Credit building workshop at United Way, Wednesday September 20, 10:00 a.m. – 2:00 p.m.

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Posted in Driving The Dream, Income / Financial Stability, Information Resources, News, Poverty |

Kendra Scott at Saddle Creek’s “Kendra Gives Back” party for United Way, Tuesday, September 12

Kendra Scott sale for United Way

The Kendra Scott store at Saddle Creek (7515 Poplar Avenue in Germantown, TN) is holding a special sale party with 20% of proceeds benefitting United Way of the Mid-South on Tuesday, September 12 from 6:00 p.m. -8:00 p.m. The fine jewelry and accessories store is conducting the sale as part of its Kendra Gives Back program. Please stop in and enjoy the sale party!

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Posted in Events, Fund Raising, News |

Driving The Dream Town Hall: Disrupting Poverty Together

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Corporate donors, agency partners and community leaders convened at the Driving The Dream Town Hall, discussing ways to tackle Memphis’ biggest challenge: poverty on Tuesday, August 15th at the Peabody Hotel in Downtown Memphis.

“We are here to come as a community, in honor of the legacy of Dr. King, and to have an honest discussion about resolving the issue of poverty in our city,” says Dr. Kenneth S. Robinson.

Driving The Dream is a new, groundbreaking system of care bringing Memphis and the Mid-South resources, organizations and agencies together that uses strategy, data, and teamwork across multiple organizations to help more people gain greater financial security.

Memphis holds the title as one of the poorest major metro areas in the nation with a 23 percent poverty rate. While the challenge looks impossible, keynote speaker Elisabeth Babcock reassured the 500 attendees that the feat is achievable.

“We have to stop telling people what to do and start asking them what is it that they want to do and who they want to be,” said Babcock.

The President and CEO of Economic Mobility Pathways (EMPath) in Boston, Babcock and her team have a successful track record implementing innovative research and strategies that contribute to people overcoming poverty. EMPath outcomes include revolutionary increases in education and training participation (45%) and household savings (63%). Babcock is a proponent of helping participants decide what they want to do rather than instructing people on how to do better.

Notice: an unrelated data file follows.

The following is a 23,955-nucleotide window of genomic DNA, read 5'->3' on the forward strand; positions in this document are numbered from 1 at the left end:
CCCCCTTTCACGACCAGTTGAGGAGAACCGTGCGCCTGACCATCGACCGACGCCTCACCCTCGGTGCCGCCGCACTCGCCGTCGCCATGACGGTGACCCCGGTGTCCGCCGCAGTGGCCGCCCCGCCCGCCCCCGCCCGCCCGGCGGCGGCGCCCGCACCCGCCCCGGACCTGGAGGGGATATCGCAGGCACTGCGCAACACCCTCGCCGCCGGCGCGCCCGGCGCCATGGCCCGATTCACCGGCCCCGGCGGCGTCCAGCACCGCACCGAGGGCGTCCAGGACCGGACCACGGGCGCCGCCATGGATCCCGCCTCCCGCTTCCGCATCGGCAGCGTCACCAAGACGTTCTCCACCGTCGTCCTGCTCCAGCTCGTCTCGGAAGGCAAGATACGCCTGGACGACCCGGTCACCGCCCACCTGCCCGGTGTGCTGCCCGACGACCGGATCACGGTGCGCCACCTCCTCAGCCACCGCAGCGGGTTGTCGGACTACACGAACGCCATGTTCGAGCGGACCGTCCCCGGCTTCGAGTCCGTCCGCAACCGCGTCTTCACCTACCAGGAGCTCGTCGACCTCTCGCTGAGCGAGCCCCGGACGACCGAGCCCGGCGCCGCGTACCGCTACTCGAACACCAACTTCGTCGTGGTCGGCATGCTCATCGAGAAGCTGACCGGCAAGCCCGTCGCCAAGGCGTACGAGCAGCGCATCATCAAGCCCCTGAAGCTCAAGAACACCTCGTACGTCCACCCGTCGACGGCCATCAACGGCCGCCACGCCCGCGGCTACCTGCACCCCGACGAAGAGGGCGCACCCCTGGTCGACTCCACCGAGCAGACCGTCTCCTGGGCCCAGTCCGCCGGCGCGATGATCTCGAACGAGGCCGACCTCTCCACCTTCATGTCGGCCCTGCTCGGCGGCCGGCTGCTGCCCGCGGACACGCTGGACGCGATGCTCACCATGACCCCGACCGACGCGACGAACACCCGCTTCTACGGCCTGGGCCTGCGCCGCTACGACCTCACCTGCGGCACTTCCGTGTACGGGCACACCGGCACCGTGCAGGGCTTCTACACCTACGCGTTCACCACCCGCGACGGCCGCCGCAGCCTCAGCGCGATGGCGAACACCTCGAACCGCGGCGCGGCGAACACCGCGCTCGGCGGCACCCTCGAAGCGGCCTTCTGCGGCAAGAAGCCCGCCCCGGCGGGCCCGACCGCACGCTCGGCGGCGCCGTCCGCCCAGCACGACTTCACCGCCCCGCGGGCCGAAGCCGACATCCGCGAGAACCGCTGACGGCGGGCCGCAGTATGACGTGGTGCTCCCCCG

“Poverty is a multi-headed dragon, each head representing something a person living in poverty must kill in order to overcome their current situation,” said Babcock. “Rather than striking each head, we must kill the dragon by striking at the heart.”

Over 60 private and public organizations have implemented EMPath strategies, witnessing measurable improvement among their clients who live in poverty. Babcock says the key to getting clients toward progress is making steps reachable and simple. “Complexity is the enemy of poverty.”

The Town Hall concluded with a panel of local community leaders who shared their insights on the challenges of disrupting poverty from their respective fields. Panelists included Kenya Bradshaw, VP of TNTP; Cecelia Johnson-Powell, Director of Program Performance; Eric Robertson, Executive Director of Community LIFT; David Waters, Opinion and Engagement Editor of The Commercial Appeal. Each revealed how poverty affects each of their work and the people they serve.

“We have to start having people at the table who are affected by program decisions,” said Bradshaw, asserting people living in poverty are usually left out of the conversations. She quoted Frederick Douglass, “It is easier to build children than fix broken men.”

Robertson agreed with Bradshaw and added that efforts also tend to neglect those “broken men.” “Many of these children are going home to parents and grandparents who are also suffering because of poverty. We have to also make efforts inside the home.”

The panelists addressed issues ranging from education, housing, bias, economic impact and hope. Waters said he believes alleviating poverty is possible, especially in a city like Memphis where hope is everywhere. “We are one of the most charitable cities in this country. I believe Memphis is a community that cares about its most vulnerable and we can make a difference.”

The night began with a Donor’s reception, highlighting United Way of the Mid-South’s 2016-2017 top corporate and individual donors including FedEx, International Paper, First Tennessee and MLGW. Attendees also received a sneak peek at United Way of the Mid-South’s ongoing Faces of Poverty photomentary. Espousing photography and documentary, Faces of Poverty showcases people who have and are advancing out of poverty with the help of United Way Driving The Dream agencies.
United Way and Driving The Dream initiative has already earned support from The Kresge Foundation, a generous gift from Kathy and JW Gibson, and The Assisi Foundation. “With your support, we will have Driving The Dream fully operating with our growing number of partner agencies by the end of this year,” says Dr. Robinson.

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Posted in Uncategorized |

United Way President & CEO Rev. Kenneth S. Robinson, M.D. provides guest editorial for The Commercial Appeal